Mnenja - Napišite recenzijo
Na običajnih mestih nismo našli nobenih recenzij.
Druge izdaje - Prikaži vse
affection allow answer appeared asked attention beautiful become believe called Captain child conduct conversation daughter dear delight door entered existence expression eyes fancy father fear feelings felt gave give Gregory hand happy hear heard heart honour hope hour husband interest kind knew Lady Herbert Lanti late latter laughed least leave listened live looked Lord de Montmorenci Lord Herbert Mabel mamma manner mean mind Miss Clermont Miss Herbert mother nature never night object obliged observed once opened pain papa Park party passed perhaps person pleasure poor present remain replied rest Sarah scene secret seemed sing Sir Charles Sir Charles Lennard society soon speak sure tell thing thought thousand told took true turned voice walked whole wife wish woman young
Stran 178 - A stranger yet to pain! I feel the gales that from ye blow, A momentary bliss bestow, As waving fresh their gladsome wing, My weary soul they seem to sooth, * And, redolent of joy and youth, To breathe a second spring.
Stran 88 - Go, with old Thames, view Chelsea's glorious pile ; And ask the shattered hero, whence his smile? Go, view the splendid domes of Greenwich — Go, And own what raptures from Reflection flow. Hail, noblest structures imaged in the wave ! A nation's grateful tribute to the brave. Hail, blest retreats from war and shipwreck, hail ! That oft arrest the wondering stranger's sail.
Stran 6 - What is the world to them, Its pomp, its pleasure, and its nonsense all! Who in each other clasp whatever fair High fancy forms, and lavish hearts can wish; Something than beauty dearer, should they look Or on the mind, or mind-illumin'd face — Truth, goodness, honour, harmony, and love, The richest bounty of indulgent Heaven.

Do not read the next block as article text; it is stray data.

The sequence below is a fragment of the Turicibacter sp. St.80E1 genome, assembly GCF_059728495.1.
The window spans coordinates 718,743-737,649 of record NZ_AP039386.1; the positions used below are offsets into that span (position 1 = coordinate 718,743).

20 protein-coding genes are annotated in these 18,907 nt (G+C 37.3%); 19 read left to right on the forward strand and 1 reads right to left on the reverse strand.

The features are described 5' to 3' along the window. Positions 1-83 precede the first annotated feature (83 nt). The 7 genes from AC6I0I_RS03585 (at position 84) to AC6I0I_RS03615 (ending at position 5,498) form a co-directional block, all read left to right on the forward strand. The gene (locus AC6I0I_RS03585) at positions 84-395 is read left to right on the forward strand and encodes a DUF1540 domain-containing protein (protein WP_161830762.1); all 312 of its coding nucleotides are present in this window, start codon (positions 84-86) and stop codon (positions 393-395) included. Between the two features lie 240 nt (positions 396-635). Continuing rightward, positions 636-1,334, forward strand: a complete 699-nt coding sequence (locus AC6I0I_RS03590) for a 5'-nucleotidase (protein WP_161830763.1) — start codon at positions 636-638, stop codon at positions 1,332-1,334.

Stran 70 - tis alas! too clear, 'Tis but the Fun'ral of the former year. Let Joy or Ease, let Affluence or Content, And the gay Conscience of a life well spent, Calm ev'ry thought, inspirit ev'ry Grace, Glow in thy heart, and smile upon thy face.
Stran 31 - LOVE not me for comely grace, For my pleasing eye or face, Nor for any outward part, No, nor for my constant heart, — For those may fail, or turn to ill, So thou and I shall sever : Keep therefore a true woman's eye, And love me still, but know not why — So hast thou the same reason still To doat upon me ever ! ANON.
Stran 18 - TWAS at the royal feast, for Persia won By Philip's warlike son, Aloft in awful state, The god-like hero sate On his imperial throne. His valiant peers were placed around, Their brows with roses and with myrtle bound : So should desert in arms be crown'd.
Stran 109 - What though, in solemn silence, all Move round the dark terrestrial ball ; What though no real voice nor sound Amid their radiant orbs be found; In reason's ear they all rejoice, And utter forth a glorious voice, For ever singing as they shine, The hand that made us is divine.
Stran 105 - Bright is her hue, and Geraldine she hight; Hampton me taught to wish her first for mine, And Windsor, alas, doth chase me from her sight. Her beauty, of kind; her virtues, from above; Happy is he that can obtain her love.
Stran 44 - Hast thou found honey ? eat so much as is sufficient for thee, lest thou be filled therewith, and vomit it. 17 Withdraw thy foot from thy neighbour's house; lest he be weary of thee, and so hate thee.
Stran 31 - Love not me for comely grace, For my pleasing eye or face, Nor for any outward part, No, nor for my constant heart, — For those may fail, or turn to ill, So thou and I shall sever : Keep therefore a true woman's eye, And love me still, but know not whySo hast thou the same reason still To doat upon me ever ! Anon. cxxvi Not, Celia, that I juster am Or better than the rest ; For I would change each hour, like them, Were not my heart at rest.